As we age, we tend to become more vulnerable to fraud. According to the National Consumers League, nearly a third of all telemarketing fraud victims are age 60 or older. That type of fraud represents billions of dollars per year. One study found that senior citizens, who make up 12% of the U.S. population, comprise 35% of fraud victims. Why are the elderly more susceptible to con artists?
- Seniors often enjoy a steady income. Social Security benefits, pensions, 401(k) plans, veteran’s benefits, annuities – all are sources of income that scammers hope to divert to their personal bank accounts. When a senior gives out personal information over the phone, a con artist is one step closer to his or her goal.
- Retirees may have sizable investments. That big nest egg places a target on the back of many elderly folks. Unfortunately, a lifetime of careful money management may be wiped out by the ploy of a fraudulent investment “advisor.” If an older person’s home is paid off, his or her residence often represents an inviting target for reverse mortgage scams and property tax ploys. Fraudsters have been known to convince elderly homeowners to relinquish title to their homes and, unfortunately, adult relatives of seniors are often the perpetrators of this type of abuse.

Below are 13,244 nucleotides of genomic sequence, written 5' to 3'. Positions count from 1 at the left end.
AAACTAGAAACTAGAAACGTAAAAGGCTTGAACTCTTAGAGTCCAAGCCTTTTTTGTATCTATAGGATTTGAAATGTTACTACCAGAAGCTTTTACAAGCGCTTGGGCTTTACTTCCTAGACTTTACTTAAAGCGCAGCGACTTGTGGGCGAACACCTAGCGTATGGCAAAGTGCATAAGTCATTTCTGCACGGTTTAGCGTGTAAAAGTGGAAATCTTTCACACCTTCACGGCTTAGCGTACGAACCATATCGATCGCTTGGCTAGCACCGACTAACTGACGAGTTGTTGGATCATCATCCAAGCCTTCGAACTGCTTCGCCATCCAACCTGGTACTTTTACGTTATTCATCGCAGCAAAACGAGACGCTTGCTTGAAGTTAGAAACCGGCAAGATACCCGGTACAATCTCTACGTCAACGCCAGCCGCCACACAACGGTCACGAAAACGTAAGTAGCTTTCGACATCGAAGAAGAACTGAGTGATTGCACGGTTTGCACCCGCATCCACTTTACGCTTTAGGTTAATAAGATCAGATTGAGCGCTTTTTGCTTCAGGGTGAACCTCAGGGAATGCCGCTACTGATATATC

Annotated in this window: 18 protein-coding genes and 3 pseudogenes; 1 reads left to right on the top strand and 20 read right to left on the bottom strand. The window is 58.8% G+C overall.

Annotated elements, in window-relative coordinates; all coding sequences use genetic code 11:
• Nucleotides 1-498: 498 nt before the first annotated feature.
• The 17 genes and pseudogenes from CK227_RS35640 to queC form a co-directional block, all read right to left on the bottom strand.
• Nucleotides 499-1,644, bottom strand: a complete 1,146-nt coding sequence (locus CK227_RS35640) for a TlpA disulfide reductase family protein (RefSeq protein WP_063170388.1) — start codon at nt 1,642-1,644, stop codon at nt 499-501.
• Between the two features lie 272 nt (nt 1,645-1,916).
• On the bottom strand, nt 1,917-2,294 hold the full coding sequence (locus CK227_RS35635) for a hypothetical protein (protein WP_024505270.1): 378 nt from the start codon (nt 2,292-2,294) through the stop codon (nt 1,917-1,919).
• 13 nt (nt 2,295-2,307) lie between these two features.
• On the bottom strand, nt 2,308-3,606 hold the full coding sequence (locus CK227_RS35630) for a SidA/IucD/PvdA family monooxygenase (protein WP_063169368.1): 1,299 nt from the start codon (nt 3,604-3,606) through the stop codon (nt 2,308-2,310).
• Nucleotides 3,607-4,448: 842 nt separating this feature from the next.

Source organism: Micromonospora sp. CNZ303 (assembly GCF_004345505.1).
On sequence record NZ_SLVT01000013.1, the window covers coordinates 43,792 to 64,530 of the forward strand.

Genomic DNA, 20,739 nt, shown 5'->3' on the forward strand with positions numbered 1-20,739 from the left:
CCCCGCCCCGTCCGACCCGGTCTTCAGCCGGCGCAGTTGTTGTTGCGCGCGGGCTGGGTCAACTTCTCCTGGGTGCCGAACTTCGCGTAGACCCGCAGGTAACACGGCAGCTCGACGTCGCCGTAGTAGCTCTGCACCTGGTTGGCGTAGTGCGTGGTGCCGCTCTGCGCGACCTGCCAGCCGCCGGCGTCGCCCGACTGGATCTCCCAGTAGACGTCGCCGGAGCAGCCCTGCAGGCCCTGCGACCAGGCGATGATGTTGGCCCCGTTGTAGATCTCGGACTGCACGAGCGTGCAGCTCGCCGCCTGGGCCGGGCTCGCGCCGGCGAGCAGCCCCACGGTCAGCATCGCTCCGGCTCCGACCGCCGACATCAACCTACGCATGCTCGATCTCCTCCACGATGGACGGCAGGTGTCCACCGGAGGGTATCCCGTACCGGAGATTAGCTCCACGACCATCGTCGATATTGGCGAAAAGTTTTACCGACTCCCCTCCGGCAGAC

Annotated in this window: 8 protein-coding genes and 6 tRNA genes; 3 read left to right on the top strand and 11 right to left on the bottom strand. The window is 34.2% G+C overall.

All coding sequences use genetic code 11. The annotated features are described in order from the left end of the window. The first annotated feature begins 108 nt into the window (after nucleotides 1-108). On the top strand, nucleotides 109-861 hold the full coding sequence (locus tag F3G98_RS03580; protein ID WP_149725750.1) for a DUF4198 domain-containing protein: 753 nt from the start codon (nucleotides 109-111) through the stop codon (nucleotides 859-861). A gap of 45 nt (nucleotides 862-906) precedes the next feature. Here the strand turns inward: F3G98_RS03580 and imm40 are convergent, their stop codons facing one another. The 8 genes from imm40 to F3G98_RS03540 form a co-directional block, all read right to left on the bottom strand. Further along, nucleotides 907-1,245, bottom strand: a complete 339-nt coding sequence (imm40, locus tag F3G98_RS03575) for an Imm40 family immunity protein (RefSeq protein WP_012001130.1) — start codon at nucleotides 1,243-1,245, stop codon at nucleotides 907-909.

- The elderly tend to be polite. Having been raised in a more civil generation, seniors may find it difficult to just hang up. They may balk at the idea that some telemarketers are, in fact, hardened criminals who ought to be serving time in jail.
- They’re not as familiar with the Internet. Pop-up advertisements selling everything from magazine subscriptions to virus protection can be a front for gathering a senior’s personal information. Elderly people who haven’t been warned of the Internet’s dangers may be susceptible to identity theft.
- Some elderly people have specialized needs. Health insurance and medical fraud, while not exclusive to seniors, are often perpetrated on that segment of the population. Fake anti-aging products, inflated funeral and cemetery expenses, bogus pharmaceuticals, unlicensed caretaking services – all have been sold to trusting senior citizens.
If you have elderly parents or grandparents, be sure to educate them about fraud. For additional information, check out the FBI’s website, publications by the National Consumers League, and our articles on fraud prevention.